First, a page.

Just West from the Tate Britain on the riverside, this well groomed public house hides a similar dark secret in its underbelly -- a spooky row of stone prison cellsdating back to the 1840s. Supposedly haunted, the cells were part of the now extinct Morpeth Penitentiary, a transit prison for undesirables waiting to be shipped off to Australia. Come and enjoy a pint of Pride from the upstairs bar with commanding views of MI6 just across the Thames. Then at closing time, play out your prison fantasy by catching a riverboat from Millbank pier outside. This is the same journey that the pitiable Morpeth lags would have made, although you'll probably disembark at Embankment. Their voyage was just beginning.

Courthouse Hotel Kempinski

19 GREAT MARLBOROUGH STLONDON, GREATER LONDON, W1F 7, UK

This hip hotel near Carnaby Street is a former Magistrates court, so call in for a rosemary vodka-infused martini in the chic bar, and take your seat in one of several private booths in the former holding cells. Should you decide to serve a longer stretch, you can book a night's stay in the judge's private rooms, complete with oak floors and original Robert Adams fireplaces. For fine dining in some truly unsettling surrounds, head downstairs to the Silk Restaurant, serving Thai-influenced international cuisine in a fully preserved courtroom. Order!

Viaduct Tavern

126 NEWGATE STCITY OF LONDON, GREATER LONDON, EC1A 7, UK

The street name says it all. This ornate Victorian boozer opposite the Old Bailey is built more or less on the site of Newgate prison, probably London's most notorious lockup. Inside, elbow past city workers and the odd high-court judge, and you'll be rewarded with a choice of 10 gins and some reputable cask ales. And if you ask nicely, Sidonie (the landlady) will show you round the cellars, which are built into the crumbling remains of a former 19th century debtors' prison. Make sure you seek out the tiny "family cell" complete with rotting wooden bunks on iron struts. Brrr.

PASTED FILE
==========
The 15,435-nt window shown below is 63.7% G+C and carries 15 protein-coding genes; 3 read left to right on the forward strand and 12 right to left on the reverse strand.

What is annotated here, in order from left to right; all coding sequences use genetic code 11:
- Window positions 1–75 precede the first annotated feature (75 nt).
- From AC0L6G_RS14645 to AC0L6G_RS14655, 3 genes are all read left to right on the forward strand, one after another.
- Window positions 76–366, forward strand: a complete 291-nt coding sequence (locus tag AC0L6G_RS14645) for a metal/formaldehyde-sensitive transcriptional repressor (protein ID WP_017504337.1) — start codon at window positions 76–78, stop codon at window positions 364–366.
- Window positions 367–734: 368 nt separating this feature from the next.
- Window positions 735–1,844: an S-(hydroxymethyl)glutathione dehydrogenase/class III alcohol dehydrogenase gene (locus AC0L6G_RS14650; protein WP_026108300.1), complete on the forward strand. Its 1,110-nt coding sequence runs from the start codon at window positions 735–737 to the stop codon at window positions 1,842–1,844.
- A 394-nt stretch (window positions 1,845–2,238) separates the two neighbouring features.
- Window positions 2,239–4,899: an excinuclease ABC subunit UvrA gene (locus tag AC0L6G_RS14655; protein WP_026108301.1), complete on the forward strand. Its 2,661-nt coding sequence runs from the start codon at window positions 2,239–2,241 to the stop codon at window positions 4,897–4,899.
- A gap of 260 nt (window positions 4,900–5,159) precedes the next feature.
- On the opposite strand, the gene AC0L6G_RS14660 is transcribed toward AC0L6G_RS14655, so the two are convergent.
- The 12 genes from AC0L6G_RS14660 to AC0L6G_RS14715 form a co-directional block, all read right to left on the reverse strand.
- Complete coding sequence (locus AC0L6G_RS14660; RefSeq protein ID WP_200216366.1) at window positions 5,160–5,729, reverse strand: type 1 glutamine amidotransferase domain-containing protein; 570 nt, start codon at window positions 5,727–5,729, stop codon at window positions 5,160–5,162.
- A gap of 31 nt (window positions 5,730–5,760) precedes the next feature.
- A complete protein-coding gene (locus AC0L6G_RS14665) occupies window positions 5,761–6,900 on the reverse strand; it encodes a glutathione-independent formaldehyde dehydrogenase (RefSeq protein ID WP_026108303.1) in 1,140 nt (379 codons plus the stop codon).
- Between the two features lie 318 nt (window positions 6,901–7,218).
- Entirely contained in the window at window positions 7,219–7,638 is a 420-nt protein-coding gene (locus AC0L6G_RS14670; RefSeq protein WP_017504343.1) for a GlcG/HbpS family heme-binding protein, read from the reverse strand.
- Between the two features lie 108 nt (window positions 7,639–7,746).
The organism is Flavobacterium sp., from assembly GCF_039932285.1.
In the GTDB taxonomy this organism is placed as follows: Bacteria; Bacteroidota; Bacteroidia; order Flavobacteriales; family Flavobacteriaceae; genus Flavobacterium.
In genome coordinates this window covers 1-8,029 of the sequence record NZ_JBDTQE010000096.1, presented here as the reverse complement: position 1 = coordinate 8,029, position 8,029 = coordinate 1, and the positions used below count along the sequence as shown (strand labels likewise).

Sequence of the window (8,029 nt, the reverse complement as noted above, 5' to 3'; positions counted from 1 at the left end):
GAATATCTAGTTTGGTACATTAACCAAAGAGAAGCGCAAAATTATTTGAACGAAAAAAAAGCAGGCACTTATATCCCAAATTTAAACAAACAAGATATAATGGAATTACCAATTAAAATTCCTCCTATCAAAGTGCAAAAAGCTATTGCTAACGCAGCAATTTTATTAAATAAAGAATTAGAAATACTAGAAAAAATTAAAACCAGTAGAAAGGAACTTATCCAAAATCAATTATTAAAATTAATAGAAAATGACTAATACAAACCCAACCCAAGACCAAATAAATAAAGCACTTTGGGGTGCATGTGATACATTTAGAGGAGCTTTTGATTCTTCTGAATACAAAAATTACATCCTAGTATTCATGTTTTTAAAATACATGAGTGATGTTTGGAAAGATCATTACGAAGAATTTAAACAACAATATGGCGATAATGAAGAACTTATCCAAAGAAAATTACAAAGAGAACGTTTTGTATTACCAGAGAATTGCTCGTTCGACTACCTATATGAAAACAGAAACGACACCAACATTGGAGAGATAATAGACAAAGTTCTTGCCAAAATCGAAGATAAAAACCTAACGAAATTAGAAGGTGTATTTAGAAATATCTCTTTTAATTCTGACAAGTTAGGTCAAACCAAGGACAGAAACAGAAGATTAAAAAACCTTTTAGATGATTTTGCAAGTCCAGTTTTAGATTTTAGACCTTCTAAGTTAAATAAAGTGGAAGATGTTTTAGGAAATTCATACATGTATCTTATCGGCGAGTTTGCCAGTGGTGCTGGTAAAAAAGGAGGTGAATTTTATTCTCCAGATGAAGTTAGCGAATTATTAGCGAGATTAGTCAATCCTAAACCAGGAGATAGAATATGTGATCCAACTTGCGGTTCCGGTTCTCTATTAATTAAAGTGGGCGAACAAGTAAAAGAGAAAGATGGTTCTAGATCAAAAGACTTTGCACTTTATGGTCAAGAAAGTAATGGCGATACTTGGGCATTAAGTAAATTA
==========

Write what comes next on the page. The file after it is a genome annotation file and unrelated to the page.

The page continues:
White Tower @ Tower Of London

Tower Hill, Greater London, UK

Sir Walter Raleigh, Guy Fawkes, Rudolph Hess, Anne Boleyn, the Kray Twins. For a mere £12,000, you and a hundred or so friends can join this illustrious guest list by hiring out the White Tower for the evening and partying like it's your last. Without doubt this 1,000-year-old building is London's most famous place of imprisonment, torture, and execution, and for your cash, you get a tour of the Crown Jewels thrown in too. Don't try anything funny though, or you risk staying at the next place a little longer than planned...

Wandsworth Prison Visitors Centre

17 Heathfield Rd Wandsworth, Greater London, SW18 3, UK

Go directly to Jail. Do not pass go. Do not order a pint. If all this boozing is taking its toll, pop in to one of Europe's largest working prisons for what we promise will be a sobering experience. Open until 8 p.m. on Tuesdays and Thursdays, the Visitors Centre at Wandsworth Prison sells coffee, cakes, and snacks, along with all the jail-related leaflets you can read. As you sit with your coffee and bun, remember that not too long ago in London, you could be banged up for bankruptcy, vagrancy, and even debt. Be thankful you're just visiting.